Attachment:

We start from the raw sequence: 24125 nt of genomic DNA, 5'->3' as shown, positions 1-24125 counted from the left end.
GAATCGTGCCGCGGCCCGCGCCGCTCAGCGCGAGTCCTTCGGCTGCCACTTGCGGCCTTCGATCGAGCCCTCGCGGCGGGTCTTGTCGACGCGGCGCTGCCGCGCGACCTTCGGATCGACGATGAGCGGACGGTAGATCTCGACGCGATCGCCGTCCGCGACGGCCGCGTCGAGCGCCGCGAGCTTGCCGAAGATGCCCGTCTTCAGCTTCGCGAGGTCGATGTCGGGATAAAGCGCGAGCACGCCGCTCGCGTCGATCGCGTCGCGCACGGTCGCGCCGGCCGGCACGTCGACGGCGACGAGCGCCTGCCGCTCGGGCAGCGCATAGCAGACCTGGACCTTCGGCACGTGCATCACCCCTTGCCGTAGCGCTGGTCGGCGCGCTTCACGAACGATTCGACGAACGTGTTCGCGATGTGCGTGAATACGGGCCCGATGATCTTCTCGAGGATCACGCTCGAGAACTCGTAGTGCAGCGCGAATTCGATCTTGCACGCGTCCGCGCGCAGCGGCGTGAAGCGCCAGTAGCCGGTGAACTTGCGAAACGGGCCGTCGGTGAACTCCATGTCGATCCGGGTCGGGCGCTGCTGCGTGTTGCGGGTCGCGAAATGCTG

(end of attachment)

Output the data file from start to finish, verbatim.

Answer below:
We start from the raw sequence: 24125 nt of genomic DNA, 5'->3' as shown, positions 1-24125 counted from the left end.
GAATCGTGCCGCGGCCCGCGCCGCTCAGCGCGAGTCCTTCGGCTGCCACTTGCGGCCTTCGATCGAGCCCTCGCGGCGGGTCTTGTCGACGCGGCGCTGCCGCGCGACCTTCGGATCGACGATGAGCGGACGGTAGATCTCGACGCGATCGCCGTCCGCGACGGCCGCGTCGAGCGCCGCGAGCTTGCCGAAGATGCCCGTCTTCAGCTTCGCGAGGTCGATGTCGGGATAAAGCGCGAGCACGCCGCTCGCGTCGATCGCGTCGCGCACGGTCGCGCCGGCCGGCACGTCGACGGCGACGAGCGCCTGCCGCTCGGGCAGCGCATAGCAGACCTGGACCTTCGGCACGTGCATCACCCCTTGCCGTAGCGCTGGTCGGCGCGCTTCACGAACGATTCGACGAACGTGTTCGCGATGTGCGTGAATACGGGCCCGATGATCTTCTCGAGGATCACGCTCGAGAACTCGTAGTGCAGCGCGAATTCGATCTTGCACGCGTCCGCGCGCAGCGGCGTGAAGCGCCAGTAGCCGGTGAACTTGCGAAACGGGCCGTCGGTGAACTCCATGTCGATCCGGGTCGGGCGCTGCTGCGTGTTGCGGGTCGCGAAATGCTG